I didn’t realize a fever was starting, but Steve and I went out looking for more arcade games while we were still working on the first two. I found a Lost World machine at a local arcade warehouse. They had once been a major provider of video games for the area but had fallen on hard times. They had a wall high stack of Ms. Pac-Man machines that I can still see in my memory. It was amazing and sad at the same time. I didn’t have much money and was limited on what I could purchase. I wasn’t able to afford one of the Ms. Pac-Man machines. I was, however, able to grab the beautiful Lost World pinball machine. The shop’s owner plugged it in to let me test drive it and the power supply fried on the spot. He let me buy the machine for $125.
When the three machines were done we brought them inside and turned them on. They were awesome.
Then the real madness struck.
Video Game Fever
If three games were cool, do you know what would be better?
That’s right, a whole room!
Steve and I went on a buying and trading frenzy through the end of the year.
Most of my games came through Steve. He’d buy something, tire of it and then sell it to me. I was fine with that.
We got a couple adventures out of it.
The first was the Silverball Mania run. Steve had picked up a Silverball machine and worked on it until he there was nothing more to do. He eventually sold it to a collector in Portland, OR. The collector, known as StompS, was all over the pinball collector boards at the time and had his own website. We drooled over his collection of machines and agreed to deliver the Silverball to him, partly in hopes of seeing his games. Steve agreed to pick up another machine for him in northern Idaho prior to our leaving. One Saturday morning, we took off for the six-hour drive to Portland.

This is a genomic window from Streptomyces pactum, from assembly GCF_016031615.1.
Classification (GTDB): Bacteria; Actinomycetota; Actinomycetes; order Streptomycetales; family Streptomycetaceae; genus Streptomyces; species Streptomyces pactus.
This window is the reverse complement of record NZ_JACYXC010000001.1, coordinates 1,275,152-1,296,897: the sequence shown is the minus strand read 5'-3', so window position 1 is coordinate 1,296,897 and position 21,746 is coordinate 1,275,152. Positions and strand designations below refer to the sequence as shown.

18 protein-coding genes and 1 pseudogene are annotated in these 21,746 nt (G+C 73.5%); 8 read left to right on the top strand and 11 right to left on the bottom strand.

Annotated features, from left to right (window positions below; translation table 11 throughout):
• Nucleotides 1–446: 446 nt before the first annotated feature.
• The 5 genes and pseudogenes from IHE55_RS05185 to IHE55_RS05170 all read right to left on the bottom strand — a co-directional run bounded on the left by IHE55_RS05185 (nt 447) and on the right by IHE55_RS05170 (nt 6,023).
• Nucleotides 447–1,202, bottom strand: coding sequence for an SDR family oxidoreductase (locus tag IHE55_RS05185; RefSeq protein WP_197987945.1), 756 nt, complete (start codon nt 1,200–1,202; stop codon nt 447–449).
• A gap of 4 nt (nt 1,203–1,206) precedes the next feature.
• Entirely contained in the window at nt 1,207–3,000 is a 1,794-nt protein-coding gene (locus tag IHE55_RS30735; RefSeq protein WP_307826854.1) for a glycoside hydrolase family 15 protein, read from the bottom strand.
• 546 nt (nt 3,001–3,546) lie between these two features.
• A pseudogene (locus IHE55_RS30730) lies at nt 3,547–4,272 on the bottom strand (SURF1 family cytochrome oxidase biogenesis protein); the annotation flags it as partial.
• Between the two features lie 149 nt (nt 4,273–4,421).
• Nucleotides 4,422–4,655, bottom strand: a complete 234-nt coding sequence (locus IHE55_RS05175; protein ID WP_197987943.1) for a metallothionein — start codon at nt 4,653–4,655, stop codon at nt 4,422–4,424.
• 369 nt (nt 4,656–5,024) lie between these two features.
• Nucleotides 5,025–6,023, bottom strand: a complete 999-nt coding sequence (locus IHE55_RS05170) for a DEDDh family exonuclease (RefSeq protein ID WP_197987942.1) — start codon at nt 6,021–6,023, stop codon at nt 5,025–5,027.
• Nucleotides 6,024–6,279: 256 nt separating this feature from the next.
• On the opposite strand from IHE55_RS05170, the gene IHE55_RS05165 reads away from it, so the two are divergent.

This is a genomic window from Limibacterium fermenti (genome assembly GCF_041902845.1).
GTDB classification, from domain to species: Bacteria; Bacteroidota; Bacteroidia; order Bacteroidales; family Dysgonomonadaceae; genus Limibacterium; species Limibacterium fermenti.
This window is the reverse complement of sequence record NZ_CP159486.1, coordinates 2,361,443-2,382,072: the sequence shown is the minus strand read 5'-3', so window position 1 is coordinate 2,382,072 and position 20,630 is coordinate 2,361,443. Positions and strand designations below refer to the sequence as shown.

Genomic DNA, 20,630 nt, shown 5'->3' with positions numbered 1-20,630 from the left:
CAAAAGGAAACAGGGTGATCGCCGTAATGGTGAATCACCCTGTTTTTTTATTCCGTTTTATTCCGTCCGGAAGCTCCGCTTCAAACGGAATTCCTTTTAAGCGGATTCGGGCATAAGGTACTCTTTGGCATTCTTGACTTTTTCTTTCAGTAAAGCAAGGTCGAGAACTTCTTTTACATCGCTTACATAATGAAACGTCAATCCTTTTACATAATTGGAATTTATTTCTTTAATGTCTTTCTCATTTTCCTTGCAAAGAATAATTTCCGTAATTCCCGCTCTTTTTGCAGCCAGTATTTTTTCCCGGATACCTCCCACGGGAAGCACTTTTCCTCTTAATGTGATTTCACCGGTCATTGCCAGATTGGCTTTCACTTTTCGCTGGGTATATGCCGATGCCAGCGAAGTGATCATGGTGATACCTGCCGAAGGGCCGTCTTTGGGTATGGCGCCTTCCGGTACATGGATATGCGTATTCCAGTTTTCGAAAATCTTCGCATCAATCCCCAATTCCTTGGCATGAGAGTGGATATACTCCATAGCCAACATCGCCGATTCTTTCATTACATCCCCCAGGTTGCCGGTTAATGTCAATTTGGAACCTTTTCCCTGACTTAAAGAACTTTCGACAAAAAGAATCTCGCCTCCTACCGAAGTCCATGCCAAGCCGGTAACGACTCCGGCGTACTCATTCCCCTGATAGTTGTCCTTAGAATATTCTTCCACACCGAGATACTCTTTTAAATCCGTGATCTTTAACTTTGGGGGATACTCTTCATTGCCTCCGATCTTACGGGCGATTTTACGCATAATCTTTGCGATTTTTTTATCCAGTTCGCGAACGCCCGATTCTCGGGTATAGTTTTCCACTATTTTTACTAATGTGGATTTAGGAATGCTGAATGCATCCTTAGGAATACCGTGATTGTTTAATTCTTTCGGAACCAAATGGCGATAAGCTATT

When we arrived, we delivered the machine not to StompS but his parent’s house. He wasn’t there. Man, we were disappointed. After a short conversation with father of StompS, we unloaded the two games and headed back. We had stopped for a total of thirty minutes before making the six-hour trek back home. All in the name of pinball glory.
The second story was a run up to Canada for Steve to buy Baby Pac-Man. It was another long drive with a short visit only to turn back around and come home. In this case, we met Robert, a very nice, talkative man. Crossing the border in a single day caused us some heartburn. This was a couple years after 9/11 so the world had changed. A couple ding-dongs running across the border to grab an arcade game was no longer as innocent looking as it should have been. We were stopped and had to answer a number of questions, both ways. In the end, the border guards decided we really were a couple of thirty-something nerds with a Baby Pac-Man proudly displayed in the back of a truck. I could sense their envy, no matter how hard they tried to hide it behind sneers and snickers.
One of the guys I worked with heard I was I assembling a home arcade. He mentioned that he had an old Night Driver machine in his parent’s basement. He’d bought it right after high school from a group affiliated with the local fair. I told him I’d love to take a look at it and, of course, we struck a deal for $75.
I brought it home and cleaned it up. It worked perfectly. Surprisingly, there was still straw inside from its days as part of the Interstate Fair.
In the basement where I assembled my arcade, I hung a couple movie posters, strung light cable and set up a small stereo where I could listen to 80s music while playing games. I thought it was awesome. However, no one else really did. Steve would come by and play occasionally, but it was the same story with the games he owned. Once he was done fixing them, he lost interest.
I played the pinball games a lot initially but after a while, I just quit.
Soon, I had a room full of big arcade equipment that just took up space.
I created a fansite to commemorate that year and called it The Arcade Experience. It was a very basic website that I hosted on my Comcast account (long since dormant). I loaded it with pictures and shared the story of what we built. I even wrote a short article that appeared in Gameroom magazine (that's the cover of the issue my story appeared in).
There came a time when I realized I needed to get rid of the games.